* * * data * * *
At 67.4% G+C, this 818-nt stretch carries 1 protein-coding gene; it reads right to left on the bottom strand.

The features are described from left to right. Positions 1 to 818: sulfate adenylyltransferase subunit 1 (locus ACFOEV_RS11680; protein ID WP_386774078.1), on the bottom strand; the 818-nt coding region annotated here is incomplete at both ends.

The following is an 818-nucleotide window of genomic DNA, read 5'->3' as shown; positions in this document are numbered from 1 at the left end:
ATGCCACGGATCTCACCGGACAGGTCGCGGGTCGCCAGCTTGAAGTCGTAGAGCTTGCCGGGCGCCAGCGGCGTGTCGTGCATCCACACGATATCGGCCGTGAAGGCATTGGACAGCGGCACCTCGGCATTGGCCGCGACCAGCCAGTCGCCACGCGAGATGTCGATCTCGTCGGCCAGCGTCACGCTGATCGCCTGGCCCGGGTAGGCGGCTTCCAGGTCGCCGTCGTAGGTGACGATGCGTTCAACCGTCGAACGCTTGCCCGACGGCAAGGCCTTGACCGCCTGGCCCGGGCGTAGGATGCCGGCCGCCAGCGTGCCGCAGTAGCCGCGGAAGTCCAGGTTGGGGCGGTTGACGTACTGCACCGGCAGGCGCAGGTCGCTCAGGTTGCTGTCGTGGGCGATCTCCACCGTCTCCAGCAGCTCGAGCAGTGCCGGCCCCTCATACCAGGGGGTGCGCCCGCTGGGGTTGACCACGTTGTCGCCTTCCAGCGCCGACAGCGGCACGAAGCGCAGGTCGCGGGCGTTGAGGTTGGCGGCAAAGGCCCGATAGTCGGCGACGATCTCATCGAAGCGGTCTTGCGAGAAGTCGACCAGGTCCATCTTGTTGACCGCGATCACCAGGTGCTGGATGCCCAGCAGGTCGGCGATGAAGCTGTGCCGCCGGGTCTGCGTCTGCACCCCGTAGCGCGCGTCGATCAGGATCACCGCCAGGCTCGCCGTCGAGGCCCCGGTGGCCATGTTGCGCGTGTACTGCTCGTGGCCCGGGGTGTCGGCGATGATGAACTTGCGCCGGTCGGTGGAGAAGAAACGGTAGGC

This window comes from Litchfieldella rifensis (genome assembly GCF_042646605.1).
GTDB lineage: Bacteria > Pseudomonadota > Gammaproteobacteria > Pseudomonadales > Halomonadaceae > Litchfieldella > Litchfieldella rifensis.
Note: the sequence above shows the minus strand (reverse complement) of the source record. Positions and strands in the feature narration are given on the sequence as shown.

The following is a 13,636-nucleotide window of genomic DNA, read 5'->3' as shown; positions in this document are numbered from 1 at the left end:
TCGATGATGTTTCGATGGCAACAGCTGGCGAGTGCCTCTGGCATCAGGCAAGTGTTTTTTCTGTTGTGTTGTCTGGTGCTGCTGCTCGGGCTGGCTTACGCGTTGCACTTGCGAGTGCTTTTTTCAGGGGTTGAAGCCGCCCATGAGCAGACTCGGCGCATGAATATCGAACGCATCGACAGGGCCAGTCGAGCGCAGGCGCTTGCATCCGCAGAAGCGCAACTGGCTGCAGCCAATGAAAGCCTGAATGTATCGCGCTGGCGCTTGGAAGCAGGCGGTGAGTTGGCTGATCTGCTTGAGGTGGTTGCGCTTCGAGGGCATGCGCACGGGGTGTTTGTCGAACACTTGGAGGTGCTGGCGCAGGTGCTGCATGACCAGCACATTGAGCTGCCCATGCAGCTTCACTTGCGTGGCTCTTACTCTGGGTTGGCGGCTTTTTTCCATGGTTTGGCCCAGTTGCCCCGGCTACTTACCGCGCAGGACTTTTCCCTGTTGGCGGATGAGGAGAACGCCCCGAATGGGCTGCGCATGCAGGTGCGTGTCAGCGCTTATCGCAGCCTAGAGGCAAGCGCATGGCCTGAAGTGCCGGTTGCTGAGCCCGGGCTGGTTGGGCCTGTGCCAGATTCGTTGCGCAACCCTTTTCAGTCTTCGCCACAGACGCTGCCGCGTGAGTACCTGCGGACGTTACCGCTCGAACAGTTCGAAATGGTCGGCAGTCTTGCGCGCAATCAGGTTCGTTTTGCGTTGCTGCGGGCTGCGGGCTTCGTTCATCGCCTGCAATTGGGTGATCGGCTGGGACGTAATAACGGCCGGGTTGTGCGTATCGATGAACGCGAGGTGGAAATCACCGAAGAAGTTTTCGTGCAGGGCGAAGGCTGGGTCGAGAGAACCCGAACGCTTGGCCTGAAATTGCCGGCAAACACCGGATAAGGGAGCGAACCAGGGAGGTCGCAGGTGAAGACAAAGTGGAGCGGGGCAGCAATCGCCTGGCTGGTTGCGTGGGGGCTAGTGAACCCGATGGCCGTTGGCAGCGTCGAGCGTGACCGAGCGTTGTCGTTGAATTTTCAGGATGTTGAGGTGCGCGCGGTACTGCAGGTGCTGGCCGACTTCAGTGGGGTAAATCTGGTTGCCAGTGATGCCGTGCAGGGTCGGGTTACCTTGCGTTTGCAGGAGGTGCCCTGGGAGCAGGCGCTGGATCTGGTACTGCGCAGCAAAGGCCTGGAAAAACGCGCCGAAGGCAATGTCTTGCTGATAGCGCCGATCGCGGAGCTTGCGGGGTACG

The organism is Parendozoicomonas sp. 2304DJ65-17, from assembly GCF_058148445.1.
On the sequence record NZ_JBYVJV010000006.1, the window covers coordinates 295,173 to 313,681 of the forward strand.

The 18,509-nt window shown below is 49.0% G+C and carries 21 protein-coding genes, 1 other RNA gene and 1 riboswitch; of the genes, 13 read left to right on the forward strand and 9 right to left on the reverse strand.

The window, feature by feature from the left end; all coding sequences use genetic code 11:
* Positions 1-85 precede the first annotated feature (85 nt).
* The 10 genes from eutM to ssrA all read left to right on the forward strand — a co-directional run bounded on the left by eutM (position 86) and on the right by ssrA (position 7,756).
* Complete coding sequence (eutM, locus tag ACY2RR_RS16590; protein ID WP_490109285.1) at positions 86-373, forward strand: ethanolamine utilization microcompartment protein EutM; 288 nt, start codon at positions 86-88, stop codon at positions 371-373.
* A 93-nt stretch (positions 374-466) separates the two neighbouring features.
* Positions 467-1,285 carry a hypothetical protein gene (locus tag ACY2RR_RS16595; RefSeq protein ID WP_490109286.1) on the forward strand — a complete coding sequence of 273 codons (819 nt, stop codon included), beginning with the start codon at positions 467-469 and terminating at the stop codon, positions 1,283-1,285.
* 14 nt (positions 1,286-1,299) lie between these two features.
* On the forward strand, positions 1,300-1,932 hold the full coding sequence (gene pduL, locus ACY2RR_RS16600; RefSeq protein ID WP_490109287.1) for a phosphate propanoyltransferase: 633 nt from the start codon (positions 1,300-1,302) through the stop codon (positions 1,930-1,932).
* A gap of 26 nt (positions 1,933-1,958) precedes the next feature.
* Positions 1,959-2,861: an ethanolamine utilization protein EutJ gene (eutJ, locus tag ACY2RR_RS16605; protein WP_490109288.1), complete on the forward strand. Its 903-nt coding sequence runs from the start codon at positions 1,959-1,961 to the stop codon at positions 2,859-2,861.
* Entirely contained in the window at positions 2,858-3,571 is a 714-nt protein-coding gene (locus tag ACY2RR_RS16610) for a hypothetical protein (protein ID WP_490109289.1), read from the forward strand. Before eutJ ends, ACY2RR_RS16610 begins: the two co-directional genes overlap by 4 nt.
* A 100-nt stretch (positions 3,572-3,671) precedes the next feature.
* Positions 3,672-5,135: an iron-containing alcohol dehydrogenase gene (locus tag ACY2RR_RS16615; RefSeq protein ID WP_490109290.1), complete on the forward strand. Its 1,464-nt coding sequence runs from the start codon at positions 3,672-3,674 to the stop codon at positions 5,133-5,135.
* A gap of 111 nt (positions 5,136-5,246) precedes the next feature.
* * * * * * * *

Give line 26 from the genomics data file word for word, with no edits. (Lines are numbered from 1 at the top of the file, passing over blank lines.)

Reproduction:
* A gap of 111 nt (positions 5,136-5,246) precedes the next feature.